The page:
Friday, December 25, 2009

It's Time For Screwing

No no no. Get your mind out of the gutter.

For the first time since I've lived in my fair city, we've been in a freezing and thawing cycle from our big snowstorm two weeks ago without much melting off. It forced my early morning training partner and I to totally call off one of our runs, and as soon as we started seeing a little bit of melting earlier in the week, we got another smaller storm that dropped a few more inches. Running in broad daylight today, I had to keep my eyes peeled on the ever-changing surface under my feet as it changed from damp asphalt to mushy snow to slick, deep ice. I first thought I could ride it out, and wait for the snow and ice to melt, but now I think that for safety's sake, it's time to screw my shoes.

I looked into some Yaktrax in previous years, but the snow would always melt off before I had a chance to think too deeply about it. For you warmer weather folk, these are devices that you strap to your running shoe for better traction while running on slippery or snowy surfaces.

In all fairness, these would probably be great if I lived in a place where an even layer of permafrost or snow was the norm, but I could see these things getting annoying in a hurry where I live. We so rarely get measurable snow, and the dumpage we received earlier in the month has been melting, albeit unevenly. It would probably drive me nuts to have something attached to the outside of my shoe for sections of road and trail where I don't need it at all. Still, I was seriously fearing a broken ankle or other stupid injury in the slickest spots today, so I think it's time to take action.

Screw Shoes are simply your regular running shoes, modified by placing short screws in the bottom of your shoes to provide better traction. You can put them in the shoes in whatever pattern you like, and unless you're using a screw as long as the one in my screw shoes link that says "don't use this!" you don't have to worry about anything poking through and hurting your foot. Unlike the Yaktrax, this method means doesn't add an extra step of having to strap something to your shoe before heading out the door when you might have already been unmotivated for a yucky weather run to begin with. And, if you don't like them or the weather finally goes away-just take them out.

I won't be able to screw my shoes until after tomorrow's long run, but I am looking forward to doing it some time this weekend, and then trying them out soon after. Then, I might be able to run without baby-stepping and feeling super-cautious everywhere I run outdoors.

Thursday, December 17, 2009

"The World Is Full of Bastards, The Number Increasing Rapidly The Further One Gets From Missoula, Montana"

Yeah, yeah, it's an extra-long title, but a lot catchier than "Races in Places that Start With The Letter M."

I seem to have figured out a trend here. When I'm tapering for a race, I buy running gear. Of all kinds. Because, you know, I might need some of that stuff some day. Maybe even use it all at once. Who knows. You can never be too prepared on race day, right?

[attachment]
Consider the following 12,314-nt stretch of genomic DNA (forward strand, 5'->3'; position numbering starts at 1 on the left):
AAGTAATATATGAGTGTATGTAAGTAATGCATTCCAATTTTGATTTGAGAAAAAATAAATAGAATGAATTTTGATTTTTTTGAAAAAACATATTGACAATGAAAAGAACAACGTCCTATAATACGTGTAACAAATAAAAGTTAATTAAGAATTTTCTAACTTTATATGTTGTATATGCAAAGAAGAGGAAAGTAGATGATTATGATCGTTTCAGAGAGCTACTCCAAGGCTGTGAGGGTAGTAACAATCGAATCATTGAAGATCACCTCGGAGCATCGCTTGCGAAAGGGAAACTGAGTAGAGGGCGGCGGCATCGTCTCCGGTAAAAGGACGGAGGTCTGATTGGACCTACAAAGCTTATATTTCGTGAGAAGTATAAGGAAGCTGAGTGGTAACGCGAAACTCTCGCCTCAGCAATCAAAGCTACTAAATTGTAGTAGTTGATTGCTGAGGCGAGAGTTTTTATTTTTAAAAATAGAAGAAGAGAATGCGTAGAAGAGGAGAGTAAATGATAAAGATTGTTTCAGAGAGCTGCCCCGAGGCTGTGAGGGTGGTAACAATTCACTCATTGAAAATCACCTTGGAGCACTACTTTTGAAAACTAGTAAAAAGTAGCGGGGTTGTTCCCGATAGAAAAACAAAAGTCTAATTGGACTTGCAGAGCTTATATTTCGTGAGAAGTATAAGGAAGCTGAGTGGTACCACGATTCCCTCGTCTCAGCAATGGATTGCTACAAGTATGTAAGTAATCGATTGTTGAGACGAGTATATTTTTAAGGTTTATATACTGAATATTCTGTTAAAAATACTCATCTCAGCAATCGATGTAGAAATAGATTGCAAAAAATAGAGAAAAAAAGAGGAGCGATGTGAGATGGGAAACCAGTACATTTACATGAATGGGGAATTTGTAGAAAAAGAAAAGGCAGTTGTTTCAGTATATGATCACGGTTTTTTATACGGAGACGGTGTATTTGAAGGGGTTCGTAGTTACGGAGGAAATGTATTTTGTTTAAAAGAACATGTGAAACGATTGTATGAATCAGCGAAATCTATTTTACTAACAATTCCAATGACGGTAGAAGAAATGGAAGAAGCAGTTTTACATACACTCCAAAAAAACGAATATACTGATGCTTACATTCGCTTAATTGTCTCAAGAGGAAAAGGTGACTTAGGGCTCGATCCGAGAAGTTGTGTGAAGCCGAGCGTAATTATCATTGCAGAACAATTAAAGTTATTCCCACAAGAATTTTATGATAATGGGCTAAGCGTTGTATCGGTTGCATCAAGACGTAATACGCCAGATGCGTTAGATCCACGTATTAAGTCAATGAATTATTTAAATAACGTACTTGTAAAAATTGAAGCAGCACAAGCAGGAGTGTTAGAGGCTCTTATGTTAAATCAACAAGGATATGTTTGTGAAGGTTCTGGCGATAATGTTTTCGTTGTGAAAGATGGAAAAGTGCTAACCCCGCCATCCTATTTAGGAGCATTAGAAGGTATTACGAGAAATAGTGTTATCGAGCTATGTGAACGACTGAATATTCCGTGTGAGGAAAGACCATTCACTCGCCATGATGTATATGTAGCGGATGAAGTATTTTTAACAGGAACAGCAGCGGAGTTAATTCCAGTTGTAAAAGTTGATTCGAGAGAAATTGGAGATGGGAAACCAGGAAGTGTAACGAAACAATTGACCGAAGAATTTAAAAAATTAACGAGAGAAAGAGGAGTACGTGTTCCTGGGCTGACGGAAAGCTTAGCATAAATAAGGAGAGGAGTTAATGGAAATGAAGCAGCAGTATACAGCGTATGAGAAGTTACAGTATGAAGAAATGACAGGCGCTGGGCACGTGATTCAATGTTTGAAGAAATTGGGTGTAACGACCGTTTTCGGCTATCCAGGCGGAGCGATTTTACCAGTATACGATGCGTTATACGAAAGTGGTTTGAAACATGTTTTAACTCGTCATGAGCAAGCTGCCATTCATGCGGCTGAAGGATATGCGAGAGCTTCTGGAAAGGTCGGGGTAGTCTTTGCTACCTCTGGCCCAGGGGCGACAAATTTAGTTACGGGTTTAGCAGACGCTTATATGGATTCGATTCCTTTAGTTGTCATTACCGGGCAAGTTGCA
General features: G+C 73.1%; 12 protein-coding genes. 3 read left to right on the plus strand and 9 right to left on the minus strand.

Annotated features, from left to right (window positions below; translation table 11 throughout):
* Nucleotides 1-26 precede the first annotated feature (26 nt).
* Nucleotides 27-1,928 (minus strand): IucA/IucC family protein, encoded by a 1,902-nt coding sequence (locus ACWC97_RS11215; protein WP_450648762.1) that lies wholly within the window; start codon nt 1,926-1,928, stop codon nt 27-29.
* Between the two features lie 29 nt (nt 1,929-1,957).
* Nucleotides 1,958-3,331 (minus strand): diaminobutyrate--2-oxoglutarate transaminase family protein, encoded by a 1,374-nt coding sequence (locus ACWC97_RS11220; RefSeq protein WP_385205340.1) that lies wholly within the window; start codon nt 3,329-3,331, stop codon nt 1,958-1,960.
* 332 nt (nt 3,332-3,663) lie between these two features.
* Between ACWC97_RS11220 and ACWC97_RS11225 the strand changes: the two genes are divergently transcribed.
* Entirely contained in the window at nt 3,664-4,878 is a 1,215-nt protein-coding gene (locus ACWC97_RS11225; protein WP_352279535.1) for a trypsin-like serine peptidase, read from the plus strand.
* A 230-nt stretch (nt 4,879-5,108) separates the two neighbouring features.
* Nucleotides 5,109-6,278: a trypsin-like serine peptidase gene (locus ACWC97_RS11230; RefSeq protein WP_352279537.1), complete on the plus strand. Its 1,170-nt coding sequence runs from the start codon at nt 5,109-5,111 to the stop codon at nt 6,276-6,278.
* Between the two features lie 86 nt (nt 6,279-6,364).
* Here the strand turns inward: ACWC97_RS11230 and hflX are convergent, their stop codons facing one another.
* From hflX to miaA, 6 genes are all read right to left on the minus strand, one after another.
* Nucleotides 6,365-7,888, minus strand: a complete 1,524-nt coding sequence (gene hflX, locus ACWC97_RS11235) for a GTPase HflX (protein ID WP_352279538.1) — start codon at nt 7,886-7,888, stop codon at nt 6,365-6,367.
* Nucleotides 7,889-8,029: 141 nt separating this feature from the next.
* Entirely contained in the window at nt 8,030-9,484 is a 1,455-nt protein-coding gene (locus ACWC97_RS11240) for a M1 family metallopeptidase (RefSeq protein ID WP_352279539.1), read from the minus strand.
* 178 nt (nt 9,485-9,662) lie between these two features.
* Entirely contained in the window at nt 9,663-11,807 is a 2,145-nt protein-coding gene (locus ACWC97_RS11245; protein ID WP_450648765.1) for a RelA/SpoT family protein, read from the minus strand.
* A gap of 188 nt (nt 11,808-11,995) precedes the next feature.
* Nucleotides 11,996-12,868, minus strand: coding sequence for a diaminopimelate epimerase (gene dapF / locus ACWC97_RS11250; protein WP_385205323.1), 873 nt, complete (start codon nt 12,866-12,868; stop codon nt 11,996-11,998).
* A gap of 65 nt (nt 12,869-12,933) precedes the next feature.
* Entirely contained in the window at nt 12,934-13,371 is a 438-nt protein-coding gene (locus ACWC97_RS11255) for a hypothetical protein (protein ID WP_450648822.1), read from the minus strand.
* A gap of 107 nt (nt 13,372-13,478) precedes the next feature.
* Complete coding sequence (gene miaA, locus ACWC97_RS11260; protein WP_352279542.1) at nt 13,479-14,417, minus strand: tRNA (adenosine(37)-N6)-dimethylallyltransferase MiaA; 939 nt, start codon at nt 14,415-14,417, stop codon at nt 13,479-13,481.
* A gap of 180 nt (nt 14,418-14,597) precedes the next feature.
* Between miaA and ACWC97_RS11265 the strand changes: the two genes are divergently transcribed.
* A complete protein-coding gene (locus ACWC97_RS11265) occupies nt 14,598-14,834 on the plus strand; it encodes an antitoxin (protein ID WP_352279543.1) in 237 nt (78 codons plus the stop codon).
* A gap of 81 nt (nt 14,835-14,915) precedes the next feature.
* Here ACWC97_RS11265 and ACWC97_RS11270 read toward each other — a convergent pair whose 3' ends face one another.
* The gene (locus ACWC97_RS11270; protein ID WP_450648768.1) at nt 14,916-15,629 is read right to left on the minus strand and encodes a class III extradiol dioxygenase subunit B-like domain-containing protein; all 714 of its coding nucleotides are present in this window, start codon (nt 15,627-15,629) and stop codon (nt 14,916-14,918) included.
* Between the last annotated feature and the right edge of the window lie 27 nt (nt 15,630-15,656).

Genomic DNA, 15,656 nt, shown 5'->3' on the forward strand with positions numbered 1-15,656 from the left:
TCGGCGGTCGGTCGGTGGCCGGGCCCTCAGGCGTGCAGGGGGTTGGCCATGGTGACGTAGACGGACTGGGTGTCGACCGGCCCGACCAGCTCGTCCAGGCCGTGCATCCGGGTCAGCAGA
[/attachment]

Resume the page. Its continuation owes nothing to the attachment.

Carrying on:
When I am recovering from a race-and, more particularly, when I'm nearing the end of a recovery period, I sign up for races. Lots of them. Almost as a preventative measure because of some deep-seated fear that I'll lose all motivation and ability to run. If I'm registered for something, it means I need to get out there to train, or I'm just burning money for no good reason. Okay, okay-it's not anything as deep as that. I think I just like to pick new goal races as soon as possible, and keep that motivation level high without a down period of doing nothing in particular. So, without further's what I've been doing with a my bank debit card behind the computer screen:

Beyond the things I've already had on the schedule for awhile, I've recently added the Missoula Marathon. I joked that I am a big sucker who was caught, hook line and sinker, by the "Best Overall" title that Runners World magazine bestowed on the race in an article in the most recent issue covering some of the best marathons in the country. I'd never heard anything one way or another about the race, but when I read the article, so many reasons to do it, and reasons I would like it jumped out at me.

I had been wanting to add a third marathon to the schedule next year to go along with Boston, and the TBD fall marathon depending on how the New York City lottery works out. Missoula is in July, and splits the difference between summer and fall. It's not too big and not too small-my favorite kind of race where you have enough runners that there's kind of a festive environment, and good sized crew running the race, but not so huge that you're getting up at midnight to catch planes, trains and automobiles to the start where you wait sardined with 30,000 friends for hours. I love my long runs here with mountains in the background through our rural city, and, well-Missoula would be an opportunity to run past scenic mountain vistas to the heart of the small downtown of a fun rural city. That's also our idea of a good family vacation for a lot of reasons-we don't have the dough, nor do we have the interest in jetting off to some exotic beach for weeks, but we love loading up the family van and taking off on long weekend adventures. My husband already found a couple of nearby mountain biking routes, and can do a little of that while we're there. It's SO close to Glacier National Park, too-so that would be a fun place to take the family some time while we're there. I don't know if the race is filling at record pace, but after a few hours of talking about it with my better half, I decided I'd better go ahead and register just in case. Cha-CHING...done deal.